New studies show that a teacher educating the same group of students in multiple subjects over multiple years (teacher looping) has lasting benefits.
Students who stay with the same teacher for multiple school years both academic improvements. They also have reductions in absences and behavioral issues.
Teaching a child for multiple years allows teachers to better understand each student’s learning style, to work with families to help support students, and to challenge them to do their best work.
Because of the clear benefits to teacher looping, Summerfield Waldorf School teachers stay with their class from first through eight grade, building a safe and supportive learning environment and strong relationships.
Teacher looping helps each student to unfold their unique potential.
The KQED MindShift article, How Teacher Looping Can Ease the Learning Disruptions Caused by Coronavirus, by Kara Newhouse states:
“Having students for a second year enables teachers to understand children better and improve their practice as educators. [In times of upheaval], the prospect of returning to familiar faces may be more appealing than ever.”
Schools that implement looping are providing a strong sense of cohesiveness and familiarity for their students. This is beneficial for students in the early years all the way to high school.
Looping “provides coherence that enables teachers and students to dive deeper into both academic and social-emotional learning” Newhouse states.
Summerfield teachers know every student well, they know their family, they know the way the student learns best, the ways they need to be taught, and the ways they need to be challenged.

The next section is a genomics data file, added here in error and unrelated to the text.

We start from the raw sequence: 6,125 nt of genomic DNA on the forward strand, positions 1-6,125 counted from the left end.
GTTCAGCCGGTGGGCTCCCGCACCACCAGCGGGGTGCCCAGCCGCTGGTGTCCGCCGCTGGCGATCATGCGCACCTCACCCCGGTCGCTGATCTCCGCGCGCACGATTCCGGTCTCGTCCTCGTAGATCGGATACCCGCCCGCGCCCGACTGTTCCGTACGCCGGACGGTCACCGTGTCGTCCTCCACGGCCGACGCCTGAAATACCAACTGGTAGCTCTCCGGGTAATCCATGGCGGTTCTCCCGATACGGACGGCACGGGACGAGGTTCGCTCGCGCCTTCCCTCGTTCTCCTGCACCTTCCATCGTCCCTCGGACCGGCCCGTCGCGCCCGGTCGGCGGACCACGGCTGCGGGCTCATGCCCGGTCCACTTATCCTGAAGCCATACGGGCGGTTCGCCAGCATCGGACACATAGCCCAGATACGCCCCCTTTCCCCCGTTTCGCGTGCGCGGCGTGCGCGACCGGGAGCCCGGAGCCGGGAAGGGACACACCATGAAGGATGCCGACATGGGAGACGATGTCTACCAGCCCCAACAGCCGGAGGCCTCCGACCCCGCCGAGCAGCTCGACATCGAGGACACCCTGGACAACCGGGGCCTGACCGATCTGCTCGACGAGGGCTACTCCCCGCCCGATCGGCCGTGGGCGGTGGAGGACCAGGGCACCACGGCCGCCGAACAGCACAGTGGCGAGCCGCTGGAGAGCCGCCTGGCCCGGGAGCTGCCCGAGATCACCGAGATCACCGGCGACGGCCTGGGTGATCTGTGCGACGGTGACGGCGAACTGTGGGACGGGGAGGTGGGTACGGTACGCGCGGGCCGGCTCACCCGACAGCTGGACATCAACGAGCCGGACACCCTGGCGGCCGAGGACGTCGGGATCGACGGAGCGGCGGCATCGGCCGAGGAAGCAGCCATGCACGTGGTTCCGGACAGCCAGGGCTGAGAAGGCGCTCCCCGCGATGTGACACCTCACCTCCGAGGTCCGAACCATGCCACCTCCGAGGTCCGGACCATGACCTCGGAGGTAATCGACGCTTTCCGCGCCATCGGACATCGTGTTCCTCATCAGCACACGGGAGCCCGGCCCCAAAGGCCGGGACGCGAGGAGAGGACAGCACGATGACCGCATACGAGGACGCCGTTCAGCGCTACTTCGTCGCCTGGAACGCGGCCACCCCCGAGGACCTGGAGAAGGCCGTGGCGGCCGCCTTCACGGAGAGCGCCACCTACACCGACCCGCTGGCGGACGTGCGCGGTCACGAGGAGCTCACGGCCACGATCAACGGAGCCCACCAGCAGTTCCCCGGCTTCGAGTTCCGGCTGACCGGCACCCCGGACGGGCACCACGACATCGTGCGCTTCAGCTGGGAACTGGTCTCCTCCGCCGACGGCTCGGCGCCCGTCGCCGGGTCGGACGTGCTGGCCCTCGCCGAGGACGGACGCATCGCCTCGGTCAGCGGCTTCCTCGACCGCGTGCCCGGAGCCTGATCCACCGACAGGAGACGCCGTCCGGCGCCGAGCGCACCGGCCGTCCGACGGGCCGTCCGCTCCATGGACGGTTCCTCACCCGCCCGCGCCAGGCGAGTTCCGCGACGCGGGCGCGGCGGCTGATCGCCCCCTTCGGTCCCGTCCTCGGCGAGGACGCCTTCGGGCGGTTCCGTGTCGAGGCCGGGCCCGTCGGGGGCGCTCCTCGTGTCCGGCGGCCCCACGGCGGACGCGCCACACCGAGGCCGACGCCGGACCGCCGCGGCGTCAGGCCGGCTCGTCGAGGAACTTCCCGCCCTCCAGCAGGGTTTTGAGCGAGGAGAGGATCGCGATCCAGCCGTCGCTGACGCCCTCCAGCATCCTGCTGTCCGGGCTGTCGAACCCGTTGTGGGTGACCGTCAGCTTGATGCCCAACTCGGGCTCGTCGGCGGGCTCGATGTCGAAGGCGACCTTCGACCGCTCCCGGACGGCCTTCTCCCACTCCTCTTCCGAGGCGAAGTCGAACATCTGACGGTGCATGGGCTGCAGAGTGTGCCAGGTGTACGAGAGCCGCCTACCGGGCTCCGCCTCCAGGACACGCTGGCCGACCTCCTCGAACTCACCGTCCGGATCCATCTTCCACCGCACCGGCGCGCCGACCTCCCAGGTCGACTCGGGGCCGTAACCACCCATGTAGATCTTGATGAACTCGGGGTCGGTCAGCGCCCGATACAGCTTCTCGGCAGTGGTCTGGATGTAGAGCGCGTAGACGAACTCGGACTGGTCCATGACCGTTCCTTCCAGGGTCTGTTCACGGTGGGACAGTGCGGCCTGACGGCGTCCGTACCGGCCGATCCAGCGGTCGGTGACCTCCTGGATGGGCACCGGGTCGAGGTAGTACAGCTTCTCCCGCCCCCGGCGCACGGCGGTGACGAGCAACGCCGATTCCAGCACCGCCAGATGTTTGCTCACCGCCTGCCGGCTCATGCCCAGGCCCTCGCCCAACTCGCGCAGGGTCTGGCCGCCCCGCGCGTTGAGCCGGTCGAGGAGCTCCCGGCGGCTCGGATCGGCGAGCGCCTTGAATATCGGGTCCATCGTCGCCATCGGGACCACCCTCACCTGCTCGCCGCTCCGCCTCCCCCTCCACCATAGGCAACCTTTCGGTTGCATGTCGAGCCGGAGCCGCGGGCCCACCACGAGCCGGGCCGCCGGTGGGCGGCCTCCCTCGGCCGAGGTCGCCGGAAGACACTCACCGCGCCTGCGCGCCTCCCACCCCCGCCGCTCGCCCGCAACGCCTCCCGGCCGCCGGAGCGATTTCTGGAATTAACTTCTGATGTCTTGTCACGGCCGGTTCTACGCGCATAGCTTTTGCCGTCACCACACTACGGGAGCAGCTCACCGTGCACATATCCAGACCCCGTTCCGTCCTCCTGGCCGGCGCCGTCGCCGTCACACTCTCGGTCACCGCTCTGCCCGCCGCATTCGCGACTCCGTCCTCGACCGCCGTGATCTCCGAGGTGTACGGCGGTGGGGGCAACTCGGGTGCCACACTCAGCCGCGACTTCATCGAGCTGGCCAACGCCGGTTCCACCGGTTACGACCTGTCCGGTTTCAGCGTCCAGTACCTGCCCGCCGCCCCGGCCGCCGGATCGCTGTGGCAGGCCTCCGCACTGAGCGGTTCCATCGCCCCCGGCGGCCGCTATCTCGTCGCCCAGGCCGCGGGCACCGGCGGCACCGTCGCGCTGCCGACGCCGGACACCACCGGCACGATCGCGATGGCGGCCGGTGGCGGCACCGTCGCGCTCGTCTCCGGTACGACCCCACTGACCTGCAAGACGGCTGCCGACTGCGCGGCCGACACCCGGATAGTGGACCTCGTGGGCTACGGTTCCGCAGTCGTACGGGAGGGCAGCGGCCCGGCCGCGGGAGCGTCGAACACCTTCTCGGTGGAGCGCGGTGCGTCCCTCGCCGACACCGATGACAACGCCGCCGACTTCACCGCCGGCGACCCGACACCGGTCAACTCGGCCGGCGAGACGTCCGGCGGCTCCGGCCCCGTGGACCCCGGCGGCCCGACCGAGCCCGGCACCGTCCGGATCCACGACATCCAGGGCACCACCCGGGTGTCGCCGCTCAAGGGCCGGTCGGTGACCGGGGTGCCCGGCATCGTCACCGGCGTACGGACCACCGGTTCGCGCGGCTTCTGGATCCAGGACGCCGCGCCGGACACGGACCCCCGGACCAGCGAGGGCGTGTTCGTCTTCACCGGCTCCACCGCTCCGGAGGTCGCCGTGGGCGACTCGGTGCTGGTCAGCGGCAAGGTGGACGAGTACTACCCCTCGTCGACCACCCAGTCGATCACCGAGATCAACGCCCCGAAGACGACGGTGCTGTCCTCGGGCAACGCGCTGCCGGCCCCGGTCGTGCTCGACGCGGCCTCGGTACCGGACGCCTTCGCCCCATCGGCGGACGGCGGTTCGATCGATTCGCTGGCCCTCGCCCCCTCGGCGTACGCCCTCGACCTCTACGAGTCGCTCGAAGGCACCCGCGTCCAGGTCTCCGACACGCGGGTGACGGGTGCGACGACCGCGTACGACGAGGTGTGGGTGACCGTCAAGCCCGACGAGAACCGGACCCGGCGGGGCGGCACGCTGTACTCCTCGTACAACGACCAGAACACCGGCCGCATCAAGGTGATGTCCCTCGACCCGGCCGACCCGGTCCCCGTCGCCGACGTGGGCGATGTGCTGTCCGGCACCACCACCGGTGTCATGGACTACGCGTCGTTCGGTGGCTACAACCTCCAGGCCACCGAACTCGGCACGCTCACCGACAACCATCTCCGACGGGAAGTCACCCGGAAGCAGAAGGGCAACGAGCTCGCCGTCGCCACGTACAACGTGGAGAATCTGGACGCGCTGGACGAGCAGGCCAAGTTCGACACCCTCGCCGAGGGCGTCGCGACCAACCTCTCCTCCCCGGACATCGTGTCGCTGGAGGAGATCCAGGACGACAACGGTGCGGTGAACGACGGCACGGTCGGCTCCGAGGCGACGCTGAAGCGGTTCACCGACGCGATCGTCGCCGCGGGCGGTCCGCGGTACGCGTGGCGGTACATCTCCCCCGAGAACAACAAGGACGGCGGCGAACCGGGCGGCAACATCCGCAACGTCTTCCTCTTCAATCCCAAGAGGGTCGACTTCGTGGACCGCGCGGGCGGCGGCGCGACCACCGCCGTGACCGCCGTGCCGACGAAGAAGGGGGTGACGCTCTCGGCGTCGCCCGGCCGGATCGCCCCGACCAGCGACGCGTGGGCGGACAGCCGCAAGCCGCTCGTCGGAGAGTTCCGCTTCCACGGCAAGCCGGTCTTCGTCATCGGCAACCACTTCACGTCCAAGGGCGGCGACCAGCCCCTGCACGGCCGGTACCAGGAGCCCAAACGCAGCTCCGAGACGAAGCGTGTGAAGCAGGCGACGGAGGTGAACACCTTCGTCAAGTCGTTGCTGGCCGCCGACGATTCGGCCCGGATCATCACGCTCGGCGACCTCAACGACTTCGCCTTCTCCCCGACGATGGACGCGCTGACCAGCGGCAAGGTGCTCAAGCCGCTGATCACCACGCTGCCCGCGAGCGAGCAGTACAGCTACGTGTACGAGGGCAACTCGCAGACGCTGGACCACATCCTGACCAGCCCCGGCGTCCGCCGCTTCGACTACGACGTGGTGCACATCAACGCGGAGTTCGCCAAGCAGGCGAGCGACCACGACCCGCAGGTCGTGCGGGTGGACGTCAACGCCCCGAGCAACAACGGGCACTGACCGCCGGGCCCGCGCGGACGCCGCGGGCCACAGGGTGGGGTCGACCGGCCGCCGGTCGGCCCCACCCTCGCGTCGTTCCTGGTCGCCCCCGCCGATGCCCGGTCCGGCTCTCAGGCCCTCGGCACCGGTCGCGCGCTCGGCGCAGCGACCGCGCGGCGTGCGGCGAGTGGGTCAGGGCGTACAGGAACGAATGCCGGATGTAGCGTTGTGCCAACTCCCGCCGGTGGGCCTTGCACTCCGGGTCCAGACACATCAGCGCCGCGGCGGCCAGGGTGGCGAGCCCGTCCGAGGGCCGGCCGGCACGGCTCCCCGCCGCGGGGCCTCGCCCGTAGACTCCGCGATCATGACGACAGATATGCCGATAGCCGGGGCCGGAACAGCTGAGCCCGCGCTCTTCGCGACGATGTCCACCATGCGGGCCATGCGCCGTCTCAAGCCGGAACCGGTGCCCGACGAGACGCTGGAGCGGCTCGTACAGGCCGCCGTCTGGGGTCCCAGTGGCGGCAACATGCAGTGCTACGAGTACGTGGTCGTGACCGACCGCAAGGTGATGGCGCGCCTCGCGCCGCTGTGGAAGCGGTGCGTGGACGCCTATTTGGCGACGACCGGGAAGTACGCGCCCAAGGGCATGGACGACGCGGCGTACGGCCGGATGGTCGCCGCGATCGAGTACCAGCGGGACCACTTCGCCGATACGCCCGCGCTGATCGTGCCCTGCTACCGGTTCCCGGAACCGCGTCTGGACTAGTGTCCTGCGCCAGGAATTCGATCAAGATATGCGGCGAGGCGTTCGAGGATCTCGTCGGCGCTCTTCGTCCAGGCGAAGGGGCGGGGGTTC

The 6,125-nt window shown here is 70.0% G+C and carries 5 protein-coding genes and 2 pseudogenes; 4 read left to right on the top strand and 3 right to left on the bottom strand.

When looping occurs, the teacher can retain this information and connection for years to come. This is more beneficial than needing to start over each new school year.
Jeff Gilbert, principal of Hillsdale High School in San Mateo, California, is a proponent of looping. In discussing the relationship the teacher makes with each student, he states,
“The teachers are a liaison to the family, they are an emotional support for the student, they are creating a community that lasts over time, and then they start to see the benefits of the students seeing the teachers as a community they can rely on.”
Looping is not a new concept for Summerfield, in fact is a core principle of Waldorf Pedagogy. It’s proven to be one of the most effective ways to teach, and nurture a community on which students can rely.
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